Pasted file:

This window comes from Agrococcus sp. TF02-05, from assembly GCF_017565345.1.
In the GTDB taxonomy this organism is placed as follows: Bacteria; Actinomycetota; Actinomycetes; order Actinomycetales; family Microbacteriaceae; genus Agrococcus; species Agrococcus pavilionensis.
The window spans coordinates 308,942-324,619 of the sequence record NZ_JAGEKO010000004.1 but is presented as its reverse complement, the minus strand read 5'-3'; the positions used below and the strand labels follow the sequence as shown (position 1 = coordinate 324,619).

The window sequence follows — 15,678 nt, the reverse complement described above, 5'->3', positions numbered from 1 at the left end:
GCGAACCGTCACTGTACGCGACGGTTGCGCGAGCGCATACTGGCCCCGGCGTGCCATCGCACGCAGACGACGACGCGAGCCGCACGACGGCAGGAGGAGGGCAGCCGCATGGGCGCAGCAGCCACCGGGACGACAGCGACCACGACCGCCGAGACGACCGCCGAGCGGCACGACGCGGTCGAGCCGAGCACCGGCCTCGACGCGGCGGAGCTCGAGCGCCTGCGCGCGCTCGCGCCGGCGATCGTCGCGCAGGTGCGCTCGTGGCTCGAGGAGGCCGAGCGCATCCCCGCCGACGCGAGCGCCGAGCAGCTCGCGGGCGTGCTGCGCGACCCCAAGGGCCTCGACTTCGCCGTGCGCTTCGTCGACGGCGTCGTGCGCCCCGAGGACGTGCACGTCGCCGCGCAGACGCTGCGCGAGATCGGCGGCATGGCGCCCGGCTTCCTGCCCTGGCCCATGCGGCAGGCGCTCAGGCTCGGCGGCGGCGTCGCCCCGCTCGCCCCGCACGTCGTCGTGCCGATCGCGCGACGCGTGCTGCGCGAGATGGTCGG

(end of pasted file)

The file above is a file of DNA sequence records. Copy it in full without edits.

This window comes from Agrococcus sp. TF02-05, from assembly GCF_017565345.1.
In the GTDB taxonomy this organism is placed as follows: Bacteria; Actinomycetota; Actinomycetes; order Actinomycetales; family Microbacteriaceae; genus Agrococcus; species Agrococcus pavilionensis.
The window spans coordinates 308,942-324,619 of the sequence record NZ_JAGEKO010000004.1 but is presented as its reverse complement, the minus strand read 5'-3'; the positions used below and the strand labels follow the sequence as shown (position 1 = coordinate 324,619).

The window sequence follows — 15,678 nt, the reverse complement described above, 5'->3', positions numbered from 1 at the left end:
GCGAACCGTCACTGTACGCGACGGTTGCGCGAGCGCATACTGGCCCCGGCGTGCCATCGCACGCAGACGACGACGCGAGCCGCACGACGGCAGGAGGAGGGCAGCCGCATGGGCGCAGCAGCCACCGGGACGACAGCGACCACGACCGCCGAGACGACCGCCGAGCGGCACGACGCGGTCGAGCCGAGCACCGGCCTCGACGCGGCGGAGCTCGAGCGCCTGCGCGCGCTCGCGCCGGCGATCGTCGCGCAGGTGCGCTCGTGGCTCGAGGAGGCCGAGCGCATCCCCGCCGACGCGAGCGCCGAGCAGCTCGCGGGCGTGCTGCGCGACCCCAAGGGCCTCGACTTCGCCGTGCGCTTCGTCGACGGCGTCGTGCGCCCCGAGGACGTGCACGTCGCCGCGCAGACGCTGCGCGAGATCGGCGGCATGGCGCCCGGCTTCCTGCCCTGGCCCATGCGGCAGGCGCTCAGGCTCGGCGGCGGCGTCGCCCCGCTCGCCCCGCACGTCGTCGTGCCGATCGCGCGACGCGTGCTGCGCGAGATGGTCGG